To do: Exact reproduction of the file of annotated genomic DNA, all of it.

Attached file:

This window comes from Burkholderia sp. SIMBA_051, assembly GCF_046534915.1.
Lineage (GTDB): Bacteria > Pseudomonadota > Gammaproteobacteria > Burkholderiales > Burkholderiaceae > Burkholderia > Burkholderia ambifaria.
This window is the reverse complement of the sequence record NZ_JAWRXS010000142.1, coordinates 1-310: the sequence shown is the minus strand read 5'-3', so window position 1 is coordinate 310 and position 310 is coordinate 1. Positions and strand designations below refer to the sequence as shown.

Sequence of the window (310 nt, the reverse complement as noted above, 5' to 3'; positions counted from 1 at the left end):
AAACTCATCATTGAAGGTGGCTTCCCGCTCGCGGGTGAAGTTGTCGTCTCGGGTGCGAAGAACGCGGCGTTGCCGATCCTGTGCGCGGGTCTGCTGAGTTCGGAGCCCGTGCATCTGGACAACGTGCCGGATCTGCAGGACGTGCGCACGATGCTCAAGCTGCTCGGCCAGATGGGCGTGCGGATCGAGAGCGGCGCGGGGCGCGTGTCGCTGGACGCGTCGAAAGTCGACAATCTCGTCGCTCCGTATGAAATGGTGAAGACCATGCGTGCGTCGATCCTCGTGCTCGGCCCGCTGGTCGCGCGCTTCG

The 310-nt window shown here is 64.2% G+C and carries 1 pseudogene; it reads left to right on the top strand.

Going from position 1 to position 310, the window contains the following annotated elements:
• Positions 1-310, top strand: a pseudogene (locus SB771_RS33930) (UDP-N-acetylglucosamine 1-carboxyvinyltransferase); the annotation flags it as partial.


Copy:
This window comes from Burkholderia sp. SIMBA_051, assembly GCF_046534915.1.
Lineage (GTDB): Bacteria > Pseudomonadota > Gammaproteobacteria > Burkholderiales > Burkholderiaceae > Burkholderia > Burkholderia ambifaria.
This window is the reverse complement of the sequence record NZ_JAWRXS010000142.1, coordinates 1-310: the sequence shown is the minus strand read 5'-3', so window position 1 is coordinate 310 and position 310 is coordinate 1. Positions and strand designations below refer to the sequence as shown.

Sequence of the window (310 nt, the reverse complement as noted above, 5' to 3'; positions counted from 1 at the left end):
AAACTCATCATTGAAGGTGGCTTCCCGCTCGCGGGTGAAGTTGTCGTCTCGGGTGCGAAGAACGCGGCGTTGCCGATCCTGTGCGCGGGTCTGCTGAGTTCGGAGCCCGTGCATCTGGACAACGTGCCGGATCTGCAGGACGTGCGCACGATGCTCAAGCTGCTCGGCCAGATGGGCGTGCGGATCGAGAGCGGCGCGGGGCGCGTGTCGCTGGACGCGTCGAAAGTCGACAATCTCGTCGCTCCGTATGAAATGGTGAAGACCATGCGTGCGTCGATCCTCGTGCTCGGCCCGCTGGTCGCGCGCTTCG

The 310-nt window shown here is 64.2% G+C and carries 1 pseudogene; it reads left to right on the top strand.

Going from position 1 to position 310, the window contains the following annotated elements:
• Positions 1-310, top strand: a pseudogene (locus SB771_RS33930) (UDP-N-acetylglucosamine 1-carboxyvinyltransferase); the annotation flags it as partial.